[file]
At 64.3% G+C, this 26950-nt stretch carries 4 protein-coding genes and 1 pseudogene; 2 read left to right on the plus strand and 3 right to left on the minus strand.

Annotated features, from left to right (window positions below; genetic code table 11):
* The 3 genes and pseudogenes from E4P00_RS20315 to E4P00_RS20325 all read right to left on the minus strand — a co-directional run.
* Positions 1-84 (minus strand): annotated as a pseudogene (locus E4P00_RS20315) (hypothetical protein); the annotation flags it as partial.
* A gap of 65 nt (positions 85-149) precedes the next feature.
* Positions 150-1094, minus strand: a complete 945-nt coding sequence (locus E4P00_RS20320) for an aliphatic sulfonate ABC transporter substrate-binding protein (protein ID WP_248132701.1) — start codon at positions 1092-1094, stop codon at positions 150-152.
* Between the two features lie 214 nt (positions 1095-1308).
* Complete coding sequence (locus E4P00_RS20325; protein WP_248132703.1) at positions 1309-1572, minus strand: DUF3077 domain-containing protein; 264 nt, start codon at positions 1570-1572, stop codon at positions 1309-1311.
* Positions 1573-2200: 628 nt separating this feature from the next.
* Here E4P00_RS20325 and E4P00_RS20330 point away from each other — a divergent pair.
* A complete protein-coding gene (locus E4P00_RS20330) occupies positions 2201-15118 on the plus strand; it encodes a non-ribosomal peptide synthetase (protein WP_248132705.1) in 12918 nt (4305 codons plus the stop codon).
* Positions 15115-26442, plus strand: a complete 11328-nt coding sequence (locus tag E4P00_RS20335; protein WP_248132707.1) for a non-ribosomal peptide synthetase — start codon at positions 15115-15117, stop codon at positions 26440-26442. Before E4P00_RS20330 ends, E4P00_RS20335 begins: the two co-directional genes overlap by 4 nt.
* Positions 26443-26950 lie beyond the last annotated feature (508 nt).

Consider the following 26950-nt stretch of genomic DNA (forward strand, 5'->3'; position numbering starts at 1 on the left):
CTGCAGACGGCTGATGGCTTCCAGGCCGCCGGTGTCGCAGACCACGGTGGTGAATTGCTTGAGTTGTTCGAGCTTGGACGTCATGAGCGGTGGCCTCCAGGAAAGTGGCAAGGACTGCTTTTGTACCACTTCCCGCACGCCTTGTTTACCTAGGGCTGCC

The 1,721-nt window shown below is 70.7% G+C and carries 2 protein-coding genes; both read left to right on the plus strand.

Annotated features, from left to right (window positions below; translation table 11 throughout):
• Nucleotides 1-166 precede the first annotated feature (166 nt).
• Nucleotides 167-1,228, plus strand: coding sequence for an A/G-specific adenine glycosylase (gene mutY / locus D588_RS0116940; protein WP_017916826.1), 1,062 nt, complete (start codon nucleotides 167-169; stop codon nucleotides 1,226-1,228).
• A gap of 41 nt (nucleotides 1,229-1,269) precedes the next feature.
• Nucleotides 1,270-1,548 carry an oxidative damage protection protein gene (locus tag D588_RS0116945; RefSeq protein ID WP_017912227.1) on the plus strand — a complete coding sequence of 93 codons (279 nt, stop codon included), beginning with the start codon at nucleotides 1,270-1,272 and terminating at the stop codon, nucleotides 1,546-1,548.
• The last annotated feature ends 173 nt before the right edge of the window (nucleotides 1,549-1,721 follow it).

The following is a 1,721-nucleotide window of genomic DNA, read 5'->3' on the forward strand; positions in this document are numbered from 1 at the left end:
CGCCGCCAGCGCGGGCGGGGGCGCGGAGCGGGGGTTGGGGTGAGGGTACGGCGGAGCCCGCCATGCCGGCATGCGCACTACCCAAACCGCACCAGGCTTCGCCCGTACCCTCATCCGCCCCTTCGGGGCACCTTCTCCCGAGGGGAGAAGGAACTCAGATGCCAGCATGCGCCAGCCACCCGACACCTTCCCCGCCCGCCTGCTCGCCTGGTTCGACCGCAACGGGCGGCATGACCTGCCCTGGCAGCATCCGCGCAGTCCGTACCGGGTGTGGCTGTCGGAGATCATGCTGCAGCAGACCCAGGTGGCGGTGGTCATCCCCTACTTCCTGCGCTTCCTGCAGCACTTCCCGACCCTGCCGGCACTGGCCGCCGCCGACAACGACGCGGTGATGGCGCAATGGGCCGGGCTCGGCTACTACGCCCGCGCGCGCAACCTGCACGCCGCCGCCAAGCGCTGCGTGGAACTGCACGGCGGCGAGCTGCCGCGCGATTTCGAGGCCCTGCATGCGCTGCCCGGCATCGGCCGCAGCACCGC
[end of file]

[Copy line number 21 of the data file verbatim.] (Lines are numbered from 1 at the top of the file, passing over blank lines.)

• Nucleotides 1,270-1,548 carry an oxidative damage protection protein gene (locus tag D588_RS0116945; RefSeq protein ID WP_017912227.1) on the plus strand — a complete coding sequence of 93 codons (279 nt, stop codon included), beginning with the start codon at nucleotides 1,270-1,272 and terminating at the stop codon, nucleotides 1,546-1,548.